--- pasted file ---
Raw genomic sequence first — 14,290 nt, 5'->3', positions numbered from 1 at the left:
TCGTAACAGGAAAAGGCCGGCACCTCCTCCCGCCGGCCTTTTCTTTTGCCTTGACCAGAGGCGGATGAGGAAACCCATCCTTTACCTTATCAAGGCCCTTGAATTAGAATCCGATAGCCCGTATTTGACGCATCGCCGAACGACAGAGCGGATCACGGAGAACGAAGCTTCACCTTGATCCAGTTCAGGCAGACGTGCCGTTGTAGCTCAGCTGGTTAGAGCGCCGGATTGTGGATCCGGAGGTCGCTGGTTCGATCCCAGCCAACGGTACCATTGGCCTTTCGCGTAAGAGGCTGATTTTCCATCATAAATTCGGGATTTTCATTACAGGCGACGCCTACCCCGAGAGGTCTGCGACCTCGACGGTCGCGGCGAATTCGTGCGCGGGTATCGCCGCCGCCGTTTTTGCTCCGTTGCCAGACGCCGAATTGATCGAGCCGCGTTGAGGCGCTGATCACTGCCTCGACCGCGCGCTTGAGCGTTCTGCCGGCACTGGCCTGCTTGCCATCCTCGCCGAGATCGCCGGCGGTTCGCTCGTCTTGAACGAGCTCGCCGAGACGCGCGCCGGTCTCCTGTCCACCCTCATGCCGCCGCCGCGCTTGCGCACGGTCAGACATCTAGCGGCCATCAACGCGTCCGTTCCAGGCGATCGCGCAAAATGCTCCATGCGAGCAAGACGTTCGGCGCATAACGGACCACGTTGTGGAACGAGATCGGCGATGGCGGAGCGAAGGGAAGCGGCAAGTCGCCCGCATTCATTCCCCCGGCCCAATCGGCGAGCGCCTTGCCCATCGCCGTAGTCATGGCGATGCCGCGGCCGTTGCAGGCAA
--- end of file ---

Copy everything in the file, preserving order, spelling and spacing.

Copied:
Raw genomic sequence first — 14,290 nt, 5'->3', positions numbered from 1 at the left:
TCGTAACAGGAAAAGGCCGGCACCTCCTCCCGCCGGCCTTTTCTTTTGCCTTGACCAGAGGCGGATGAGGAAACCCATCCTTTACCTTATCAAGGCCCTTGAATTAGAATCCGATAGCCCGTATTTGACGCATCGCCGAACGACAGAGCGGATCACGGAGAACGAAGCTTCACCTTGATCCAGTTCAGGCAGACGTGCCGTTGTAGCTCAGCTGGTTAGAGCGCCGGATTGTGGATCCGGAGGTCGCTGGTTCGATCCCAGCCAACGGTACCATTGGCCTTTCGCGTAAGAGGCTGATTTTCCATCATAAATTCGGGATTTTCATTACAGGCGACGCCTACCCCGAGAGGTCTGCGACCTCGACGGTCGCGGCGAATTCGTGCGCGGGTATCGCCGCCGCCGTTTTTGCTCCGTTGCCAGACGCCGAATTGATCGAGCCGCGTTGAGGCGCTGATCACTGCCTCGACCGCGCGCTTGAGCGTTCTGCCGGCACTGGCCTGCTTGCCATCCTCGCCGAGATCGCCGGCGGTTCGCTCGTCTTGAACGAGCTCGCCGAGACGCGCGCCGGTCTCCTGTCCACCCTCATGCCGCCGCCGCGCTTGCGCACGGTCAGACATCTAGCGGCCATCAACGCGTCCGTTCCAGGCGATCGCGCAAAATGCTCCATGCGAGCAAGACGTTCGGCGCATAACGGACCACGTTGTGGAACGAGATCGGCGATGGCGGAGCGAAGGGAAGCGGCAAGTCGCCCGCATTCATTCCCCCGGCCCAATCGGCGAGCGCCTTGCCCATCGCCGTAGTCATGGCGATGCCGCGGCCGTTGCAGGCAA